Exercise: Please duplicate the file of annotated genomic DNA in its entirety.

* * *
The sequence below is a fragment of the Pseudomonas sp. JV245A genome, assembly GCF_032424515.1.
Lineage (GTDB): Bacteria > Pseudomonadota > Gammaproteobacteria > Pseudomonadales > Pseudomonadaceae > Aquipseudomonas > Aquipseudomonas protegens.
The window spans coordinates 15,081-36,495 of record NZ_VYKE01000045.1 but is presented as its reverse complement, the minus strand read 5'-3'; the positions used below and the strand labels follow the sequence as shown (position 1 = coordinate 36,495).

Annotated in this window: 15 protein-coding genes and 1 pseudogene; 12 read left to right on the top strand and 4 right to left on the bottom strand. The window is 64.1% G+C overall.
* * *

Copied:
The sequence below is a fragment of the Pseudomonas sp. JV245A genome, assembly GCF_032424515.1.
Lineage (GTDB): Bacteria > Pseudomonadota > Gammaproteobacteria > Pseudomonadales > Pseudomonadaceae > Aquipseudomonas > Aquipseudomonas protegens.
The window spans coordinates 15,081-36,495 of record NZ_VYKE01000045.1 but is presented as its reverse complement, the minus strand read 5'-3'; the positions used below and the strand labels follow the sequence as shown (position 1 = coordinate 36,495).

Annotated in this window: 15 protein-coding genes and 1 pseudogene; 12 read left to right on the top strand and 4 right to left on the bottom strand. The window is 64.1% G+C overall.